No glitz, no glamour…just fix it
MURFREESBORO – There is really nothing ordinary about Billy Deanes’ office.
For starters he never knows where it will be from the time he walks into work at the Murfreesboro Public Works Department.
His office could be at an arbitrary street around town where a water main break needs to be patched, at one of the 15 lift stations where he’s checking the equipment or in his Public Works truck taking the latest drinking water sample to Raleigh.
As a Maintenance Technician for the department, Deanes makes sure all is right with the Murfreesboro water and sewer systems.
“I kind of do it all,” he said. “A maintenance technician makes sure everything is running.”
And if everything is not running, it’s up to Deanes and Public Works to get into the trenches and fix the problem.
Most citizens don’t realize the maintenance their public water and sewer infrastructure takes. Day and night, the Murfreesboro system provides vital basic services to the town’s 1,300 customers.
“Most people look at it this way, when they turn on their (faucet) they’ve got water and when they flush their toilet they want that water to go away,” he said. “They take it for granted.”
On an average day, the Murfreesboro native arrives at work at 7 a.m. with the rest of his co-workers. Public Works Director Gene Byrd then hands out assignments, items and tasks that need to be completed. Deanes splits pump checks with another employee. Among his check list is chlorine level at the wells, various lift stations and the manholes in the system.
Once a month the town is required to pull water samples to check for bacteria. Those samples are taken to Raleigh to make sure the water is safe to consume.
Deanes began working with Murfreesboro Public Works 17 years ago.
While growing up he had an interest how things worked. Deanes spent much of his early years tearing things apart to learn how the internal mechanics operated.
It was a trait that ran in the family. Deanes’ father, Ted, worked repairing appliances.
“I kind of followed in his footsteps,” he said. “I worked with my dad on appliances in electric, heating and air. I was working for my father when Gene came and asked me to come work at Public Works.”
Deanes said he learned a lot from his father, not only in that trade, but also gained knowledge in how to care for others. The elder Deanes would always strive to treat everyone equal.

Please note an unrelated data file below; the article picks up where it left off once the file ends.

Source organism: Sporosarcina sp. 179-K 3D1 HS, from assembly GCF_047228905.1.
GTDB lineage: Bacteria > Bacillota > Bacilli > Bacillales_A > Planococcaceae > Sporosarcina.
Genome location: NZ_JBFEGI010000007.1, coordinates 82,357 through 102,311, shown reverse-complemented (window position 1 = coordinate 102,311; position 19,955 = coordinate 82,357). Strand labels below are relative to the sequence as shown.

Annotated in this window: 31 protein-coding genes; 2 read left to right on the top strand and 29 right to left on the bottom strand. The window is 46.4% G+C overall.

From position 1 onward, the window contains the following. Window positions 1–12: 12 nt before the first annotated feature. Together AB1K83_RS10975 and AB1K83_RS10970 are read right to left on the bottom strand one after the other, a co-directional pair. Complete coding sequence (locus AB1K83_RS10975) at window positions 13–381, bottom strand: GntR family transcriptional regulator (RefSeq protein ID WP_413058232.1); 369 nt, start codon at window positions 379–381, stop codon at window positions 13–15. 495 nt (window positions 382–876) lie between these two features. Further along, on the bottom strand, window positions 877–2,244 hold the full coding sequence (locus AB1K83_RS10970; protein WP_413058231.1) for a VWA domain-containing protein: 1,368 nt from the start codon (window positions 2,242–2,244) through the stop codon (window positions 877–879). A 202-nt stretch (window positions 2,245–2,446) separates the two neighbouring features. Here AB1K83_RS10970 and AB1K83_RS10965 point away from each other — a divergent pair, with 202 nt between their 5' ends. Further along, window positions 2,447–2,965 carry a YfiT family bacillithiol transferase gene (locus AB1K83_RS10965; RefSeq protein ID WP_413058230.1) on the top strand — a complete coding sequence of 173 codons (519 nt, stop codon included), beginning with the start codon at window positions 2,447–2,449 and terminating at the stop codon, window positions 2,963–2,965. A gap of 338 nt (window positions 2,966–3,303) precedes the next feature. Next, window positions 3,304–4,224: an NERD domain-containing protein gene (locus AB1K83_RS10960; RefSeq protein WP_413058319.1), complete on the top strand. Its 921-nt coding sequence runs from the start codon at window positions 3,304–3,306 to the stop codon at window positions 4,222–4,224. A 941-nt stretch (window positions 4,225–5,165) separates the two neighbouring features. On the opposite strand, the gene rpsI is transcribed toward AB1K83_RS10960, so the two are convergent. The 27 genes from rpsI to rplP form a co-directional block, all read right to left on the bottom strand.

“Part of that rubbed off on me,” he said.
His father’s passion for the local volunteer fire department is another attribute Deanes inherited. Deanes comes from a line of fire chiefs which began with his grandfather.
Deanes himself was fire chief for Murfreesboro and is still involved with the fire department as well as EMS, which his mother was involved with, and he started at age 18.
Deanes said his involvement in volunteer public services is due to simply wanting to help people.
“It is to help people, if you could save one life, then it was worth it,” he said.
Perhaps it was that background in emergency services that prepared Deanes for the demanding job of Public Works.
“You’re always on call, 24 hours a day, seven days a week,” he said.
This particular week is Deanes’ turn to be on call, which means he needs his handy town issued beeper close by and must be ready to report within 15 minutes at anytime of day or night. He rotates “on call” duties with three other co-workers.
“From the time they call us we have to answer within 15 minutes,” he said. “You’re limited on where you can go (on personal time).”
Deanes said he’s had those times when the job has called him out while he was sitting down to dinner with his family or from the comfort of his warm bed at night.
“The busiest time of the year has to be in the winter, after a hard freeze,” he said.
During that season, the department often receives calls about busted water pipes and sometimes water in houses. The issues often require public works staff to respond quickly and remember where the water main to the effected home is located.
Deanes agrees that his job is not exactly glamorous. It’s a job that requires long hours of dirty, physical work.
“Do you know what a wet well is?” he asked. “It’s sewage mixed with water.”
He continued, “Sometimes you take your clothes off before you get home. Sometimes you don’t want to wash your clothes in your own washing machine.”
In these wet wells, Deanes often finds discarded items—most he rather not see while some leaves him wondering exactly where they came from.
“You’d be surprised what people flush down their toilets, from washrags to hypodermic needles to tampons and condoms,” he said.
The most unusual item Deanes found was a bowling pin, which left the crew scratching their heads.
“I still don’t know how that got in there,” he said.
Deanes said one positive of the job is that he continues to gain knowledge.
“It’s a learning job, you learn something everyday,” he said.
He also noted the job requires all of the staff to work as one, something he said is a reality at the department.
“We all work together—that’s what it’s all about teamwork” he said.